When I saw your post's title, I thought I'd be seeing photos of icicles, not hearing that you risked frostbite! I'm sorry to hear that the cold weather back east has reached down your way too. There was an article in today's paper attributing the weather extremes on both coasts (record warmth here and little rain) to something the forecasters are calling the "Ridiculously Resilient Ridge." I hope the ridge loosens up soon and brings you some warmth. For our part, we wouldn't mind some rain.

P.S. I LOVE the bluebird photo.

February 22, 2015 | Unregistered CommenterKris P

tea and a fire!
And the satisfying glow of seeing your bluebird with his berries.

February 22, 2015 | Unregistered CommenterDiana Studer

Oh, I hear you about the frozen fingers! I dislike that so much! That's part of the reason I'm glad I'm in Florida right now. Your photos are beautiful. That little bluebird is a cutie!

February 22, 2015 | Unregistered CommenterBeth @ PlantPostings

Dear Deb, I always enjoy the glimpses into your garden, which is so different from mine located in Southern California!
Love the shot of the bluebird, the birdy looks a little bit cold to me, though!
I am so surprised that the camellias are blooming in your neck of the woods already, despite the cold temperatures. It is even more amazing to me that camellia 'Red Candles' flowers are unblemished!
The poison ivy climbing up the pine tree is quite something! I didn't know that it can climb up that high.
Hopefully the time of frozen finger shots is soon over for you and spring is making its appearance.
Warm regards,

February 22, 2015 | Unregistered Commenterchristina

Debbie, thank you for being willing to have icy fingers so that we could share all the winter beauty in your garden. There is still so much to enjoy. It is sad about the Camellias but seems to happen so often. The bluebird is gorgeous, On Saturday we went for walk to look at birds and I was lucky enough to see a Kingfisher. Have a lovely week and I hope it is sunny for you.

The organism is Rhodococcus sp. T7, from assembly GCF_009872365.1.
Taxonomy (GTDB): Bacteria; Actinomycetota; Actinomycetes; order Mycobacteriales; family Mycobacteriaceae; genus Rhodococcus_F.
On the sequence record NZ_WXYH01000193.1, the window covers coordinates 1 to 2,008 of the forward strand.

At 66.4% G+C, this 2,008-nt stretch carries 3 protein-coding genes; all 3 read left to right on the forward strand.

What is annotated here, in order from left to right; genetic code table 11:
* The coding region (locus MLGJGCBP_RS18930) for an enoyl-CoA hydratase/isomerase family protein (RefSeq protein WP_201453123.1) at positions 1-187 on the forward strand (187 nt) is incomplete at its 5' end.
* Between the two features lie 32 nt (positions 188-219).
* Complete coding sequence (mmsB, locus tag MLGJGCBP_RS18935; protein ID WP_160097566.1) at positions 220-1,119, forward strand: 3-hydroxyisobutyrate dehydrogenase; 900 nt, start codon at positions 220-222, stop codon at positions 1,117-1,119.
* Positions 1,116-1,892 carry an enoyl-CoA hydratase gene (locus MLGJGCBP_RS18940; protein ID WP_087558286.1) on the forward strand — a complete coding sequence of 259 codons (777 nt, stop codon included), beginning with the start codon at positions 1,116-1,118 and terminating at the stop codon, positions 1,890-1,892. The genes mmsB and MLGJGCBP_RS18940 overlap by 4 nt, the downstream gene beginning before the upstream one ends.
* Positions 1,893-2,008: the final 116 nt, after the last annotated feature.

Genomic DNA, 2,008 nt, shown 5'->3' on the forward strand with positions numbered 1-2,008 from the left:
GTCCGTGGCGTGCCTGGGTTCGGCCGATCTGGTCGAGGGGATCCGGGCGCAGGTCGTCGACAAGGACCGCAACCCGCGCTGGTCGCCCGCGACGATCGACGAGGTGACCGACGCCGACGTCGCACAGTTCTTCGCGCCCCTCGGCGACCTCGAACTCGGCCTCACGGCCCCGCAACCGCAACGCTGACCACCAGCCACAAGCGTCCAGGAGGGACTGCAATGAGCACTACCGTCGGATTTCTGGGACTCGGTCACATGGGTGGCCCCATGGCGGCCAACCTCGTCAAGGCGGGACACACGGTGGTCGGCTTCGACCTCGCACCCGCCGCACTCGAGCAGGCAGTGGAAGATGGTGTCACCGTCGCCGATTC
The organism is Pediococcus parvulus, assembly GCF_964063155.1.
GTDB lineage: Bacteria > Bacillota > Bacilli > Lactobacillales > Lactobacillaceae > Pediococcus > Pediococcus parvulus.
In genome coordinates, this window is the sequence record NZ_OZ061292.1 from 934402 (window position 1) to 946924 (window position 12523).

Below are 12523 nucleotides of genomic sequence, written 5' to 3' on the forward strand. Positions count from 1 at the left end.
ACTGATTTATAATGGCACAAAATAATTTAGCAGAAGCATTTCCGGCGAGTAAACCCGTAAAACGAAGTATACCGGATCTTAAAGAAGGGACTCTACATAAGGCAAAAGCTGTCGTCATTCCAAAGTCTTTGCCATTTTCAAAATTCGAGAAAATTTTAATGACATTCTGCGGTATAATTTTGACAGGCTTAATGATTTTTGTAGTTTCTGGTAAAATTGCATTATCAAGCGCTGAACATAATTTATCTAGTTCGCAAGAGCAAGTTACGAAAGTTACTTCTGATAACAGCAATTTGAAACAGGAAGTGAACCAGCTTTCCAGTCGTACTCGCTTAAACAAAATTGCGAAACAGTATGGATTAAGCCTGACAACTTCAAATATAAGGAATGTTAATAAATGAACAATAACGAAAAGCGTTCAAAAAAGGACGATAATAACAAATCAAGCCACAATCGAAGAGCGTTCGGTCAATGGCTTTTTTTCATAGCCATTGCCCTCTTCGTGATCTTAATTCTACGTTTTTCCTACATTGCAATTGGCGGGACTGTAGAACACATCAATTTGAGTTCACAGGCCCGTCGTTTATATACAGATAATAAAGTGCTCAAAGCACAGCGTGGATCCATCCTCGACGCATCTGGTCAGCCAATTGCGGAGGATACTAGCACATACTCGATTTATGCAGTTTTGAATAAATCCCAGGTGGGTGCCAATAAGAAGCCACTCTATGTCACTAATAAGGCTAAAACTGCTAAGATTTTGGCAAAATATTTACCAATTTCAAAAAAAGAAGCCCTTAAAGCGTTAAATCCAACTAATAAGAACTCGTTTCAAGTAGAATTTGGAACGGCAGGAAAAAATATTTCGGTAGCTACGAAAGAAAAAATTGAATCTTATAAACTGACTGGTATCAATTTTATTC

February 23, 2015 | Unregistered CommenterChristina

It is such a shame when camellia flowers turn brown due to cold weather, it is always an issue with the huge camellia in my garden too. Some years I have been lucky, other years most flowers get damaged eventually. How lucky yours managed to survive the freeze.
You have so many colourful birds over there, loved the bluebird photo!
Soon we all will have spring :-)

February 23, 2015 | Unregistered CommenterHelene

Pretty, pretty, pretty. I love your bluebird and seeing early flowers in your garden is such a treat. I hope the freeze did not set your garden back. Wrapping helped for sure.

February 23, 2015 | Unregistered CommenterDonna

thank you, Deb, for freezing your finger for us. The resulting photos are wonderful. I am continually amazed at how much there is to see in your garden. I was aware of all the different textures in these photos - the soft feathers of the bluebird, the hardness of the rocks, roughness of the bark, etc. Good advice not forget to look down. I love lichens and mosses.

February 23, 2015 | Unregistered Commentercatmint

Has no one invented a heated camera yet? Where are all the inventors when we need them? Beautiful photos despite your cold fingers. I haven't seen a photo of poison ivy like that - it looks rather splendid despite its reputation. We live and learn!

February 24, 2015 | Unregistered CommenterSarah Shoesmith

You got a beautiful shot of the bluebird, despite frozen fingers!

Even in winter you have so many different shades of green in your garden.

I often see giant hairy vines of poison ivy on our farm. It pops up everywhere there is a little sun. At least it has great fall color and as you say, the birds love the berries.

February 25, 2015 | Unregistered Commentersweetbay

I have bluebirds nest in my garden every year but haven't seen them yet. :( Love that shot of yours! There's a chance our snow/ice will melt by next week but I'll have to enjoy your garden til then since I can't find mine.

February 27, 2015 | Unregistered CommenterCasa Mariposa

Compared to ours your winters are anything but dreary...but it's all relative isn't it?

What gorgeous colors you have found, but then again your garden is also gorgeous.

We have nests like those here, the Magpies use them, so now I wonder if they were originally from squirrels...it wouldn't surprise me one bit that they evicted them.


February 27, 2015 | Unregistered CommenterJen@Muddy Boot Dreams

I have that same infamous vine on a tree in the meadow...we give it a wide berth too. And I know about that dreariness....it was wonderful to see these shots. The bluebirds stay here all year, but my berries are long gone and most birds are hunkering down now. I have seen some bluebirds but not as often as last year when they were feasting on my neighbors tree.

Soon we will both have spring.....

March 1, 2015 | Unregistered CommenterDonna@Gardens Eye View

For such crummy weather, you still have a lot to look at in winter. I have nothing but a sea of white! Honestly, I can barely look at the snow anymore. The sun makes it blinding! This week is supposed to be much warmer, and I can only hope it's true. Here's to spring!

March 6, 2015 | Unregistered CommenterRobinL